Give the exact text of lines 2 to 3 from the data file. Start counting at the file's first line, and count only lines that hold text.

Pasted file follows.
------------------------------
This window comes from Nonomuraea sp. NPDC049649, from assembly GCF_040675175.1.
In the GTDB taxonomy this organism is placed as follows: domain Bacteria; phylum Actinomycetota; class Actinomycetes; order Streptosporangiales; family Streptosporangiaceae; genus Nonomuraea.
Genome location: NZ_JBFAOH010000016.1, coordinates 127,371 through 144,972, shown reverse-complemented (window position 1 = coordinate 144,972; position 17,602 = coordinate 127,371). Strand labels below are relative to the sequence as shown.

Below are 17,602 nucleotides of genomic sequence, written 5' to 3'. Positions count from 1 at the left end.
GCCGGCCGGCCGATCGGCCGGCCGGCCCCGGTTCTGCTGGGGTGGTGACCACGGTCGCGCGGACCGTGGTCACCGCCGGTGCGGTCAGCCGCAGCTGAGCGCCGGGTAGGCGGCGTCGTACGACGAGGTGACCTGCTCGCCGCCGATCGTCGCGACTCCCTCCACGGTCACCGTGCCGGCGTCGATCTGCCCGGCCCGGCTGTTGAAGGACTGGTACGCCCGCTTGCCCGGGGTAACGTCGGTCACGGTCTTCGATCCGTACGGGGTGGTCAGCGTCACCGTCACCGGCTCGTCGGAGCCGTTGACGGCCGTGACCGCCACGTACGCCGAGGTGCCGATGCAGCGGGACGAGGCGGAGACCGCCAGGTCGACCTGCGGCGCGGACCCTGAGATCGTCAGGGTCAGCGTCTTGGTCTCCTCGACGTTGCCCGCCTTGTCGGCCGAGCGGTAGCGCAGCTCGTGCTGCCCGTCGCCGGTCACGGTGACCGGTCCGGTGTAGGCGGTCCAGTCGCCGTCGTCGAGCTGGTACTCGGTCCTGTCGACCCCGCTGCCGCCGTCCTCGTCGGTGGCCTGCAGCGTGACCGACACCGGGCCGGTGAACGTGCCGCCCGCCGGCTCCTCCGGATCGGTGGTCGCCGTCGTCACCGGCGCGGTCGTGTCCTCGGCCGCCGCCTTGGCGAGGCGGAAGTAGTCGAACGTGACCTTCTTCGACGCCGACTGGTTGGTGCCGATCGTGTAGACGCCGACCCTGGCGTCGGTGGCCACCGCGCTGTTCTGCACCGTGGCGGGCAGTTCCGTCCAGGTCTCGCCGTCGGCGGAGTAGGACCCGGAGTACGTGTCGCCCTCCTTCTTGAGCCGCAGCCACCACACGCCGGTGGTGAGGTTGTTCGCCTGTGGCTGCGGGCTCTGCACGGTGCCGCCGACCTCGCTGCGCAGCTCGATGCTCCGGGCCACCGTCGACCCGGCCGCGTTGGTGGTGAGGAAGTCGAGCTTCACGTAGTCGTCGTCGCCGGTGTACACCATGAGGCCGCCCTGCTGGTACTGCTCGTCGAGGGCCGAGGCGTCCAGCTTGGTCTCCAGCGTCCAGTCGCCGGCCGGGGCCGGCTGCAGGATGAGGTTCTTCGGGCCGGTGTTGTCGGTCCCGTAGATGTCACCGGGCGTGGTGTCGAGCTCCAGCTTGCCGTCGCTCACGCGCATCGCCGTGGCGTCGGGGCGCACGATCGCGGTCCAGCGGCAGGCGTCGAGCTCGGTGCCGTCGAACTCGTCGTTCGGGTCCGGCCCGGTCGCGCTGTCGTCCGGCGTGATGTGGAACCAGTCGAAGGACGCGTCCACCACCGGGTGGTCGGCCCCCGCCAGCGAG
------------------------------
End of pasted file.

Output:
In the GTDB taxonomy this organism is placed as follows: domain Bacteria; phylum Actinomycetota; class Actinomycetes; order Streptosporangiales; family Streptosporangiaceae; genus Nonomuraea.
Genome location: NZ_JBFAOH010000016.1, coordinates 127,371 through 144,972, shown reverse-complemented (window position 1 = coordinate 144,972; position 17,602 = coordinate 127,371). Strand labels below are relative to the sequence as shown.